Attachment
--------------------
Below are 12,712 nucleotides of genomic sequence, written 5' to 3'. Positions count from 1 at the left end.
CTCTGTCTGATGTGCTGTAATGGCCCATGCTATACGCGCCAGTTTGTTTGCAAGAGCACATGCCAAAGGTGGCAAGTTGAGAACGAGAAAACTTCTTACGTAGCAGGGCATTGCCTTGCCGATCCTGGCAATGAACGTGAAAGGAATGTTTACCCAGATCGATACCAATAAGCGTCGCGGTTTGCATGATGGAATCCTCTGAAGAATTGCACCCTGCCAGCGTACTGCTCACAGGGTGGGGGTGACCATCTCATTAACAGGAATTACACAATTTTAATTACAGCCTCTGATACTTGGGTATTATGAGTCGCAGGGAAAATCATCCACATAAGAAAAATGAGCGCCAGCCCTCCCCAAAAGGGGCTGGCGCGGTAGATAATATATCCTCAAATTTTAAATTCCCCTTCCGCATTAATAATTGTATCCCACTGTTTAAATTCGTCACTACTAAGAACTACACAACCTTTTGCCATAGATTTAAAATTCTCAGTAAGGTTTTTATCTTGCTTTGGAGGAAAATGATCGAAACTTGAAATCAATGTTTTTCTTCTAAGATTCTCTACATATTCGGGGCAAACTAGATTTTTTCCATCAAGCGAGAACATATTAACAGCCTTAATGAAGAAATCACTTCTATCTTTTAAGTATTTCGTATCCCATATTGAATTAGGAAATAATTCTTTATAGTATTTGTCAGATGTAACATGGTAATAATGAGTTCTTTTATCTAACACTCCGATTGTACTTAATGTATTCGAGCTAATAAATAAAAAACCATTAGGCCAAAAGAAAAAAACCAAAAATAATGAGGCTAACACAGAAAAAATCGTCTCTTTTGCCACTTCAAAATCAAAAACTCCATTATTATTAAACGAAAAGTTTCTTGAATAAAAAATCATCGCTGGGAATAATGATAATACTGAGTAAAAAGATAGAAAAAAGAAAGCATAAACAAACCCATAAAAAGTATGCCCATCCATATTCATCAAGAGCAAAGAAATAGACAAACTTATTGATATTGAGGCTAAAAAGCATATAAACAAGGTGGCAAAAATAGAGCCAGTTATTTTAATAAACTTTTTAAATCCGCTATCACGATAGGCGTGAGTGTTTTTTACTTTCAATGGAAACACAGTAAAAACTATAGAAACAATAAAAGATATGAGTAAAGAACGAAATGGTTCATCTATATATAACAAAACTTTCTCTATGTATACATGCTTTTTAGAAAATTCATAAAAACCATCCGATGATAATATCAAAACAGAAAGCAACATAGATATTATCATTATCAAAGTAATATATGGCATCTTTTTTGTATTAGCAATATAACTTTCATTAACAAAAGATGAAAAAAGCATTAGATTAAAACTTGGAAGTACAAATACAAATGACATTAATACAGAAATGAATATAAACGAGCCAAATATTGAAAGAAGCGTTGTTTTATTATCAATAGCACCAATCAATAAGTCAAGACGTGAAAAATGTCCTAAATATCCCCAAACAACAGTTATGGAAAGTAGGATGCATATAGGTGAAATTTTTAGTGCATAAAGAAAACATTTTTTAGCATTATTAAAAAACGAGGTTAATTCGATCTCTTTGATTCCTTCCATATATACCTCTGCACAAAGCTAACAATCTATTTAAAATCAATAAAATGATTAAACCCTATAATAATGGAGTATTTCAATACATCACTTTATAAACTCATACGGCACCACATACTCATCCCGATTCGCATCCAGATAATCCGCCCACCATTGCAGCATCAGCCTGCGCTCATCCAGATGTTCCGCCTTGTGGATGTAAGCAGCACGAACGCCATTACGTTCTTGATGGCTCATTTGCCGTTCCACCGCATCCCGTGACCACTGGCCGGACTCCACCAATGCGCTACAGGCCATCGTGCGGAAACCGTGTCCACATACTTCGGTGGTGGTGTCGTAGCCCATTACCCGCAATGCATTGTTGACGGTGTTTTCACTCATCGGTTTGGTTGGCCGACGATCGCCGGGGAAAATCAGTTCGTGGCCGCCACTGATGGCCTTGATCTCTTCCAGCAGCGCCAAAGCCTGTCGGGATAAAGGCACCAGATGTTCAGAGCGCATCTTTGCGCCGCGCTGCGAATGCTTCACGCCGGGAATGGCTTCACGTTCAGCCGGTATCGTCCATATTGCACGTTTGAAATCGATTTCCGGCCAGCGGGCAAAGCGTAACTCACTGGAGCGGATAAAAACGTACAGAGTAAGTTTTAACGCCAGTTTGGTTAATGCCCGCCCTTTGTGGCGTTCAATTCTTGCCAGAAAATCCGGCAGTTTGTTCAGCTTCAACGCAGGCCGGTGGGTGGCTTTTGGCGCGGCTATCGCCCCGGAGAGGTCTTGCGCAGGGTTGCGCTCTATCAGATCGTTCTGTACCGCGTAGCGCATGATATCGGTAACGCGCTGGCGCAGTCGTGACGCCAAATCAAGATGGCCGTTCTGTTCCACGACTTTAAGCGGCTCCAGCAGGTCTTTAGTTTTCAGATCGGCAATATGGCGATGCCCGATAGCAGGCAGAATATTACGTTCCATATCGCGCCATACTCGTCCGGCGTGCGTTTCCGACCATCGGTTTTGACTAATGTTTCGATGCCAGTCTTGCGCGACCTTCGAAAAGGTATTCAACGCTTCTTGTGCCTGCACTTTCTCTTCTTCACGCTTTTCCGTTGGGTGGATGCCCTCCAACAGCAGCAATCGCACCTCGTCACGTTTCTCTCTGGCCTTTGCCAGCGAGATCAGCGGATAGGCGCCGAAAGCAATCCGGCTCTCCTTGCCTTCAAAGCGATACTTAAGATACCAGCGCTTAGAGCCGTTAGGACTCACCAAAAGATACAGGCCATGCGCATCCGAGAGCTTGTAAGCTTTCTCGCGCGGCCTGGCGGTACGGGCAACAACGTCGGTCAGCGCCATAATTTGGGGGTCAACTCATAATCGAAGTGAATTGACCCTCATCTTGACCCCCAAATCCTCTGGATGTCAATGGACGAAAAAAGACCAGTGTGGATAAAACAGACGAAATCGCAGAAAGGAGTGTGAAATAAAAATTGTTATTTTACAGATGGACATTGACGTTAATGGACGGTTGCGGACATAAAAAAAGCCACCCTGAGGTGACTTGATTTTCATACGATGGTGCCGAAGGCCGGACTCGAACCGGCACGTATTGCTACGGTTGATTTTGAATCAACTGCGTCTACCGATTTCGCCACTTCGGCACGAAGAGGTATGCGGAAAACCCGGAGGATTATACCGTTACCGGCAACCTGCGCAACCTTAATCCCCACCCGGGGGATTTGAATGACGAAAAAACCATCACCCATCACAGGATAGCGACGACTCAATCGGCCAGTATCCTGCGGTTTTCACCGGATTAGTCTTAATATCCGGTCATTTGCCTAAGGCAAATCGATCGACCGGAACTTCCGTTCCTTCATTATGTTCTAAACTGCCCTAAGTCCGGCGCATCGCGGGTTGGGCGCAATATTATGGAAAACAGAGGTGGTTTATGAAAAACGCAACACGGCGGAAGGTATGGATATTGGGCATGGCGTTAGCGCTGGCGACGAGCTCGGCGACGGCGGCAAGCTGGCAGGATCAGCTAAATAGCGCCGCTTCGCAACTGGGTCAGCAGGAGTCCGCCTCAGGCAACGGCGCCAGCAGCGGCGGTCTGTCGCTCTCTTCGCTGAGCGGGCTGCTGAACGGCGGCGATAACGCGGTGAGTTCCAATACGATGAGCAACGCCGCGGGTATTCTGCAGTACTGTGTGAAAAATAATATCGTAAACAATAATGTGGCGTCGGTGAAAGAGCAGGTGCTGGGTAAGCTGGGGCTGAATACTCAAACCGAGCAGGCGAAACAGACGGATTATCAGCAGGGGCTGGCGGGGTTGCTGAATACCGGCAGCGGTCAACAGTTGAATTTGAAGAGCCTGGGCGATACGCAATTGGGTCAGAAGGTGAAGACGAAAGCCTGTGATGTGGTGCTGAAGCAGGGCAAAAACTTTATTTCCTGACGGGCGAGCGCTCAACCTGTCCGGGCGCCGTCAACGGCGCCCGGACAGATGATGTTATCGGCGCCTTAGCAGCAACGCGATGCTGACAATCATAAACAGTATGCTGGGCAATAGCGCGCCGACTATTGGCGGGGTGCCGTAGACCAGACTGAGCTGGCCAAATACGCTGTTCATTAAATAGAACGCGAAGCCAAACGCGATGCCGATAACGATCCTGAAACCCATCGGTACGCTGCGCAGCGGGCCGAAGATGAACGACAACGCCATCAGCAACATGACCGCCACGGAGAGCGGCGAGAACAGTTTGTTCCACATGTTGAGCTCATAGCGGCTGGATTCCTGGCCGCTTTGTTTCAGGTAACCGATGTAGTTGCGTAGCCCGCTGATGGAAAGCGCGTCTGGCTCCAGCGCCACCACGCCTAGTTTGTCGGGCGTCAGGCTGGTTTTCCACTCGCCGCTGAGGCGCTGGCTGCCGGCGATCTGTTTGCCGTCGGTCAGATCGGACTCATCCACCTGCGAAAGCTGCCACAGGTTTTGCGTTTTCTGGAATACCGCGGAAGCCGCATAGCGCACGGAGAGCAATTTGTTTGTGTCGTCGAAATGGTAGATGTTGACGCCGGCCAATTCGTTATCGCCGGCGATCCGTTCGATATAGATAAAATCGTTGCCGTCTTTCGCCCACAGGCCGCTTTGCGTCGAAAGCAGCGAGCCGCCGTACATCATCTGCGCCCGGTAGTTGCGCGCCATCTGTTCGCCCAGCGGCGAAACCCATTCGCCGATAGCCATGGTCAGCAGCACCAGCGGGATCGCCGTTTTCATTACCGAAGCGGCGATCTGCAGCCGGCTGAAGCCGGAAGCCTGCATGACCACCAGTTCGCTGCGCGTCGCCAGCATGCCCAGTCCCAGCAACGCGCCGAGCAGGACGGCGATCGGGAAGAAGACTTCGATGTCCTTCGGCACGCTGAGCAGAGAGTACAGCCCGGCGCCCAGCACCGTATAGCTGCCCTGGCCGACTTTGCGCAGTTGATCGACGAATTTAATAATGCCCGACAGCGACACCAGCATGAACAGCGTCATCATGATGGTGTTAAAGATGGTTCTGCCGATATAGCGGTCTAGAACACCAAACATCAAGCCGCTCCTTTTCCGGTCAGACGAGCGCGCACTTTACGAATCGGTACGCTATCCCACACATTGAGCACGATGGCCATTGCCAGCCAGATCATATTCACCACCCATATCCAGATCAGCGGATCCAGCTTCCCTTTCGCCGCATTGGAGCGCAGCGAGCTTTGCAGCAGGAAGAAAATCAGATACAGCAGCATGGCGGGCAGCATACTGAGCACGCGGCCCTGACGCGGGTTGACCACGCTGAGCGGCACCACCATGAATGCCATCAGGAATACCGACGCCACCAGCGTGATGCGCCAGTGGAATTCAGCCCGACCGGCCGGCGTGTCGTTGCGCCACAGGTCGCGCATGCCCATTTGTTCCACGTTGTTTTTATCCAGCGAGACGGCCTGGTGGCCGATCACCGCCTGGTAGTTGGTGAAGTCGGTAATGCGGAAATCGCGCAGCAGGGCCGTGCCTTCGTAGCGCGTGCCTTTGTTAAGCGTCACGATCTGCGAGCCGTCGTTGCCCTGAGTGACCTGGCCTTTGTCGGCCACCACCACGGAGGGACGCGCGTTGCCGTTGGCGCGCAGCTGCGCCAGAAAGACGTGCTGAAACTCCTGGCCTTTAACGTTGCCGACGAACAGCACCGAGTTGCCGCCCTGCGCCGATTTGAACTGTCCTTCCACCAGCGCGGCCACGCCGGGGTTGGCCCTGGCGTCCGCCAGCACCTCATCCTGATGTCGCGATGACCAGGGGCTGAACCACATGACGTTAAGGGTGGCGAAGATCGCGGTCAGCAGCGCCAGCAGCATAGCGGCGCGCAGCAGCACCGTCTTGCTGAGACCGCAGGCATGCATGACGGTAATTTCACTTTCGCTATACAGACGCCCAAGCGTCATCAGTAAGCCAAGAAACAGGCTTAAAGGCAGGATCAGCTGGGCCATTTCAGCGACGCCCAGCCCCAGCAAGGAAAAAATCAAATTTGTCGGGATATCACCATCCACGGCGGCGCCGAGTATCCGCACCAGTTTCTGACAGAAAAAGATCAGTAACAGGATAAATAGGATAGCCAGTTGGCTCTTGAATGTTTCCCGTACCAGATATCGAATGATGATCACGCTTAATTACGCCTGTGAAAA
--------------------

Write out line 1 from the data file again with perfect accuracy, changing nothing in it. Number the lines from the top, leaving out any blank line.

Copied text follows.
Below are 12,712 nucleotides of genomic sequence, written 5' to 3'. Positions count from 1 at the left end.